This Google App Matches Your Selfie With Famous Paintings

Google's Art and Culture app continues its rising popularity, but the app draws considerable concern according to a few users.

This Google App Matches Your Selfie With Famous Paintings

A popular app from Google has taken the world by storm by matching a user's face to one found in a famous painting. Some of the likenesses are eerily similar; others, however, are laughably off. 

It's gaining traction largely because of its immediate success and its growing ubiquity on social media. It seems like nearly everyone with a smartphone is trying to discover their famous painting doppelganger -- even if it's a painting they've never heard of before. 

What many fail to realize is that Google launched the app and corresponding page online in 2016. Originally, it allowed anyone to access the artwork displayed in hundreds of museum databases worldwide. 

However, last month's update added selfies to the mix and from then on, the app took off. 

In order to discover their own 'portrait' amongst classic art, users download the app, upload a picture of themselves into the system, and let Google scan the databases for a potential match. While the app is completely self-serving on the end of the user, some have pointed out that it could be serving the better interest of Google's data acquisition. 

"When you take a photo with this feature, your photo is sent to Google to find artworks that look like you," a message read from Google to app users. "Google won't use data from your photo for any other purpose and will only store your photo for the time it takes to search for matches."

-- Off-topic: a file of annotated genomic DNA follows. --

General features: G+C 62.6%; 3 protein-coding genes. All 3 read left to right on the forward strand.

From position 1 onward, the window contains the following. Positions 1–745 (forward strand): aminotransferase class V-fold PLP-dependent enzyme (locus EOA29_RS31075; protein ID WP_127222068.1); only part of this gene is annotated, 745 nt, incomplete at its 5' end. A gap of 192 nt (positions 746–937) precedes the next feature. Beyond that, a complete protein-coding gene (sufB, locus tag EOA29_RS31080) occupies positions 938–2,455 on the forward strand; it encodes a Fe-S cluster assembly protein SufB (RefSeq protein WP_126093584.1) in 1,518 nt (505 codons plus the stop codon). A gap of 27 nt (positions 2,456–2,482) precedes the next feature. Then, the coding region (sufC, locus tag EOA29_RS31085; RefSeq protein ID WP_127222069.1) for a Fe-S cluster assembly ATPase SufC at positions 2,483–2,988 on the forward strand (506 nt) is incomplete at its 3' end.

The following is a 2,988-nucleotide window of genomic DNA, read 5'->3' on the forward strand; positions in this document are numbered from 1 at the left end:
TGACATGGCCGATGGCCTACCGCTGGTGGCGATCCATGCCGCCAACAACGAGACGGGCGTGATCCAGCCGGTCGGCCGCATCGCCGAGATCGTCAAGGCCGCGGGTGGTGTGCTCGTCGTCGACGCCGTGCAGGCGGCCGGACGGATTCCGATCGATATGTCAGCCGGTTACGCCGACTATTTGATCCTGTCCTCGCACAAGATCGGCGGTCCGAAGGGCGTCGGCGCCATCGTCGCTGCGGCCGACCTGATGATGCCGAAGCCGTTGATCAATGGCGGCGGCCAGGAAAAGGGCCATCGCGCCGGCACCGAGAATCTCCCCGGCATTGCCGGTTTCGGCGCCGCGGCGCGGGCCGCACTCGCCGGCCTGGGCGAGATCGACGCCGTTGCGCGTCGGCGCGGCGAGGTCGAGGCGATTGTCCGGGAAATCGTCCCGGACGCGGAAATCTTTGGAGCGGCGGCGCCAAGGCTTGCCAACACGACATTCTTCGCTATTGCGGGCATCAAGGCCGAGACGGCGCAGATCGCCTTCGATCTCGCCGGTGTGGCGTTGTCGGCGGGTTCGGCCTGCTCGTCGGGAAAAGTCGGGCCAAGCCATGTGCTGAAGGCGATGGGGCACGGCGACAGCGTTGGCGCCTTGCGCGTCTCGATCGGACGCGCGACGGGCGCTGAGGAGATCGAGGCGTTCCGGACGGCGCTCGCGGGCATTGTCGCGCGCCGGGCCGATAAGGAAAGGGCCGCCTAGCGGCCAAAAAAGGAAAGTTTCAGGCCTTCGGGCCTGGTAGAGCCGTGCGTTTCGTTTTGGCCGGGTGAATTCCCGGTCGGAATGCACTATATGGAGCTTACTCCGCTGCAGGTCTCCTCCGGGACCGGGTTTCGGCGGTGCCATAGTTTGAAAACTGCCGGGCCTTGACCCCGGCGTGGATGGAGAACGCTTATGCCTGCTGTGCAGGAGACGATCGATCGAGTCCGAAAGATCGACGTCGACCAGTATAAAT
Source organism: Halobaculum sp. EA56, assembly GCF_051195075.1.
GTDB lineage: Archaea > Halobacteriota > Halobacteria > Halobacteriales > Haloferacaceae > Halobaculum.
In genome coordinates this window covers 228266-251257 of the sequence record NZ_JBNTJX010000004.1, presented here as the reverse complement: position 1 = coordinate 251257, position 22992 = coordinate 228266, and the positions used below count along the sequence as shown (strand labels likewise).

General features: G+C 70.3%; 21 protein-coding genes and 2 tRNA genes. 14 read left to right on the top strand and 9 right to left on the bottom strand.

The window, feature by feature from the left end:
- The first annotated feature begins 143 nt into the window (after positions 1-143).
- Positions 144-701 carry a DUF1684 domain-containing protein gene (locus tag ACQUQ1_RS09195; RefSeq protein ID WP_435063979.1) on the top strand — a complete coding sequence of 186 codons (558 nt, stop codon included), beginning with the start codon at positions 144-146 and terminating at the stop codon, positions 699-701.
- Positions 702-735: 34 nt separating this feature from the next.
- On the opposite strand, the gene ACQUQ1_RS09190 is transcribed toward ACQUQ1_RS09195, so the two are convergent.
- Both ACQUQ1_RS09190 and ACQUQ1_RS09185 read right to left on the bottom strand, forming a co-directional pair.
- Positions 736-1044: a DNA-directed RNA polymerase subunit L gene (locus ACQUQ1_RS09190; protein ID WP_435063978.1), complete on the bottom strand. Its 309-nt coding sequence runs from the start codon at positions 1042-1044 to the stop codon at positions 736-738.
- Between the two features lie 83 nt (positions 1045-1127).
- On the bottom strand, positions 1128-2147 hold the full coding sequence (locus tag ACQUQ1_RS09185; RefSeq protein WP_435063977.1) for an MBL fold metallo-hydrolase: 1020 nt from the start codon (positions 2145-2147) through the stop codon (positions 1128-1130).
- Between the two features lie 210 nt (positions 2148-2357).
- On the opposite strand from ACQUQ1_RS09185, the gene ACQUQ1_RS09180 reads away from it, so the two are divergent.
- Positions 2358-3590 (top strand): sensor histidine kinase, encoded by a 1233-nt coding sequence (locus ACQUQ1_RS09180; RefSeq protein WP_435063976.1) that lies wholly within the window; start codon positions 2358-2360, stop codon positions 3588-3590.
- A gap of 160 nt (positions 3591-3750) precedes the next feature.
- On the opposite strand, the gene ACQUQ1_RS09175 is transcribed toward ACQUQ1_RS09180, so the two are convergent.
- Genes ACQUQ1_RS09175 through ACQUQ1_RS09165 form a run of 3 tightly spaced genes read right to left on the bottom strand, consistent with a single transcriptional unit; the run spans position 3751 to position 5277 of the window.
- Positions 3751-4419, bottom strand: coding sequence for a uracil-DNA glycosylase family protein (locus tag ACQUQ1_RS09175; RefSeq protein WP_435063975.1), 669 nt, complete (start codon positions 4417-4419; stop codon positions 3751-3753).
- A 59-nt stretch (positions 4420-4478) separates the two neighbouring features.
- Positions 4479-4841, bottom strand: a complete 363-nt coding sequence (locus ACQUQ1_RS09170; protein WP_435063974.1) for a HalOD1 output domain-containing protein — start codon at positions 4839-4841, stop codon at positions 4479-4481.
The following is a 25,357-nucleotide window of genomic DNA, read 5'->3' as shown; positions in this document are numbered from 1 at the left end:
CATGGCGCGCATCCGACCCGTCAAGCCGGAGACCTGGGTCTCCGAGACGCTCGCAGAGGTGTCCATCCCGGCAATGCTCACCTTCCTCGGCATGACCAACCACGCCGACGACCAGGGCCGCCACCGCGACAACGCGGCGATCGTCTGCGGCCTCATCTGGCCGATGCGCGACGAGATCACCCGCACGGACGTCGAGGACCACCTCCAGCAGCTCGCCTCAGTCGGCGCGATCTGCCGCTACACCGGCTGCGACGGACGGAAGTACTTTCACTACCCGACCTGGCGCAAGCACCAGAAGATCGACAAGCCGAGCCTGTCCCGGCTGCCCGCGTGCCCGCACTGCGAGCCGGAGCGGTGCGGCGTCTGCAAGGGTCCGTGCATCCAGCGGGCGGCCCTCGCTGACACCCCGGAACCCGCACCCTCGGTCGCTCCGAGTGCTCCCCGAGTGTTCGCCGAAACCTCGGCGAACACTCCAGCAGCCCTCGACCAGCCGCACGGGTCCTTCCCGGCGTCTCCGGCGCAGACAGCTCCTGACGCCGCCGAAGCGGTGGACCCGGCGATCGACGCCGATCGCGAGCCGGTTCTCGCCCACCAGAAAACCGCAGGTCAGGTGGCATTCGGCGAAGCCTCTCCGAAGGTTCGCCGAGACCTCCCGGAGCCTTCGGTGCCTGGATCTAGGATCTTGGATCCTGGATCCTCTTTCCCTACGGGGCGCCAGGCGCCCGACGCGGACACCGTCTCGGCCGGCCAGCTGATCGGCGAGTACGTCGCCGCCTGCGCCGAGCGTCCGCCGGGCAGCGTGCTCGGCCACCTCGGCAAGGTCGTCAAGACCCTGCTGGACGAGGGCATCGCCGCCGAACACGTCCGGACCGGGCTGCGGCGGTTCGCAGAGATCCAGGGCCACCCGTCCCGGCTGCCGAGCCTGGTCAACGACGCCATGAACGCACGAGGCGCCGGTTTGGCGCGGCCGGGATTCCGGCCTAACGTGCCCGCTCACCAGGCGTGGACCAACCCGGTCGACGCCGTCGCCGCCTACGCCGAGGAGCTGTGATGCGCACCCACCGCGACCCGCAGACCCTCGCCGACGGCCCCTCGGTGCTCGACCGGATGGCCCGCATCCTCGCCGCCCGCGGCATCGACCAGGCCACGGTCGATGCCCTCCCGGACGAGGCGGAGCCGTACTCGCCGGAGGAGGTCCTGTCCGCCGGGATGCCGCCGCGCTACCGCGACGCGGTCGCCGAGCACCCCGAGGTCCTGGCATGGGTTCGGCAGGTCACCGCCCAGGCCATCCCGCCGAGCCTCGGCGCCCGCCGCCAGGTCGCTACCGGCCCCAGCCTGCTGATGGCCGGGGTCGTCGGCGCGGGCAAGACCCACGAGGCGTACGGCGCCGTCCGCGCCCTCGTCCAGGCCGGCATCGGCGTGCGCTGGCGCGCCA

However, it's important to note that Google tracks data in a variety of ways. And even though these images might be safe, other apps don't offer the same level of security in their photo analysis.  

Other problems also exist within the app. For users outside the US, it doesn't seem applicable. Users in the United Kingdom have reported it impossible to upload their photos or even download the app. 

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An even bigger problem could lie in the algorithm itself. A number of users have noticed a distinct lack of racial diversity amongst answers. Sure, white people can have a fun and easy time trying to let a computer decide on their historical painting doppelganger.

However, that pleasure is normally restricted to just them until either the algorithm is changed or the number of paintings from artists of color with other people of color as subjects are added. At this time, there are only 70,000 pieces of artwork available to Google for the app. These museum databases traditionally were painted by and feature painters who were predominantly white. Could this be a prime example of the larger issues AIs will have to face as we continue relying on them given our flawed, human programming?